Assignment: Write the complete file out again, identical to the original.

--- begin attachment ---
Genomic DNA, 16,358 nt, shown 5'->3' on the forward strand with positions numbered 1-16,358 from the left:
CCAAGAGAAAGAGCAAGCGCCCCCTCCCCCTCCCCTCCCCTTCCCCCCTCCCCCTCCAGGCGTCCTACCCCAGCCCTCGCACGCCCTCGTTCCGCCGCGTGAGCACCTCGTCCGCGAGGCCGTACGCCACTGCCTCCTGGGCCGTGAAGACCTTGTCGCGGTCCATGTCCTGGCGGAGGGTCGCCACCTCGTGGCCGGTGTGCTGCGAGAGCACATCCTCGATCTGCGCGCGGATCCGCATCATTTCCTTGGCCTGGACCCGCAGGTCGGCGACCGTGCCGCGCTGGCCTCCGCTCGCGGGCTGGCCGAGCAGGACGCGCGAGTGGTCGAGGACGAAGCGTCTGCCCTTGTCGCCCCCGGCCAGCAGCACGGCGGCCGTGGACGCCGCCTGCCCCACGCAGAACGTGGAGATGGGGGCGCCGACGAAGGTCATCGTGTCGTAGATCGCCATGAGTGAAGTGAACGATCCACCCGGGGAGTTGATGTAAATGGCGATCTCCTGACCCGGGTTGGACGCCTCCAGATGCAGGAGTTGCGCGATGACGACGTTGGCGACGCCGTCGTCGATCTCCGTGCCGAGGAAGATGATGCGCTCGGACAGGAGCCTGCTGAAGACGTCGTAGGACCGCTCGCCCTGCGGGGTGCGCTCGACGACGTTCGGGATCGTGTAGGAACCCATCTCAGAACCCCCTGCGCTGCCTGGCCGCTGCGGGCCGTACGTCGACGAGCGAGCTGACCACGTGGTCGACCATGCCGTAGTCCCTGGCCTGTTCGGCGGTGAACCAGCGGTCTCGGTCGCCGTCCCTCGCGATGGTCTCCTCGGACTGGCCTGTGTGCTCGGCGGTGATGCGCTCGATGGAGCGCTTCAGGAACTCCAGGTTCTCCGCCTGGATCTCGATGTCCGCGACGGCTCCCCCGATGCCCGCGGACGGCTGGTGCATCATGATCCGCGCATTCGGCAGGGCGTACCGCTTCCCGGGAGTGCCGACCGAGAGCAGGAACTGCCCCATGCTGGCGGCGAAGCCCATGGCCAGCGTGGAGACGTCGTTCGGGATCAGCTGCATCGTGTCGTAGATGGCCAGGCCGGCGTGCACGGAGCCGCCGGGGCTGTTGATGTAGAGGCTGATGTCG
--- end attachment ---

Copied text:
Genomic DNA, 16,358 nt, shown 5'->3' on the forward strand with positions numbered 1-16,358 from the left:
CCAAGAGAAAGAGCAAGCGCCCCCTCCCCCTCCCCTCCCCTTCCCCCCTCCCCCTCCAGGCGTCCTACCCCAGCCCTCGCACGCCCTCGTTCCGCCGCGTGAGCACCTCGTCCGCGAGGCCGTACGCCACTGCCTCCTGGGCCGTGAAGACCTTGTCGCGGTCCATGTCCTGGCGGAGGGTCGCCACCTCGTGGCCGGTGTGCTGCGAGAGCACATCCTCGATCTGCGCGCGGATCCGCATCATTTCCTTGGCCTGGACCCGCAGGTCGGCGACCGTGCCGCGCTGGCCTCCGCTCGCGGGCTGGCCGAGCAGGACGCGCGAGTGGTCGAGGACGAAGCGTCTGCCCTTGTCGCCCCCGGCCAGCAGCACGGCGGCCGTGGACGCCGCCTGCCCCACGCAGAACGTGGAGATGGGGGCGCCGACGAAGGTCATCGTGTCGTAGATCGCCATGAGTGAAGTGAACGATCCACCCGGGGAGTTGATGTAAATGGCGATCTCCTGACCCGGGTTGGACGCCTCCAGATGCAGGAGTTGCGCGATGACGACGTTGGCGACGCCGTCGTCGATCTCCGTGCCGAGGAAGATGATGCGCTCGGACAGGAGCCTGCTGAAGACGTCGTAGGACCGCTCGCCCTGCGGGGTGCGCTCGACGACGTTCGGGATCGTGTAGGAACCCATCTCAGAACCCCCTGCGCTGCCTGGCCGCTGCGGGCCGTACGTCGACGAGCGAGCTGACCACGTGGTCGACCATGCCGTAGTCCCTGGCCTGTTCGGCGGTGAACCAGCGGTCTCGGTCGCCGTCCCTCGCGATGGTCTCCTCGGACTGGCCTGTGTGCTCGGCGGTGATGCGCTCGATGGAGCGCTTCAGGAACTCCAGGTTCTCCGCCTGGATCTCGATGTCCGCGACGGCTCCCCCGATGCCCGCGGACGGCTGGTGCATCATGATCCGCGCATTCGGCAGGGCGTACCGCTTCCCGGGAGTGCCGACCGAGAGCAGGAACTGCCCCATGCTGGCGGCGAAGCCCATGGCCAGCGTGGAGACGTCGTTCGGGATCAGCTGCATCGTGTCGTAGATGGCCAGGCCGGCGTGCACGGAGCCGCCGGGGCTGTTGATGTAGAGGCTGATGTCG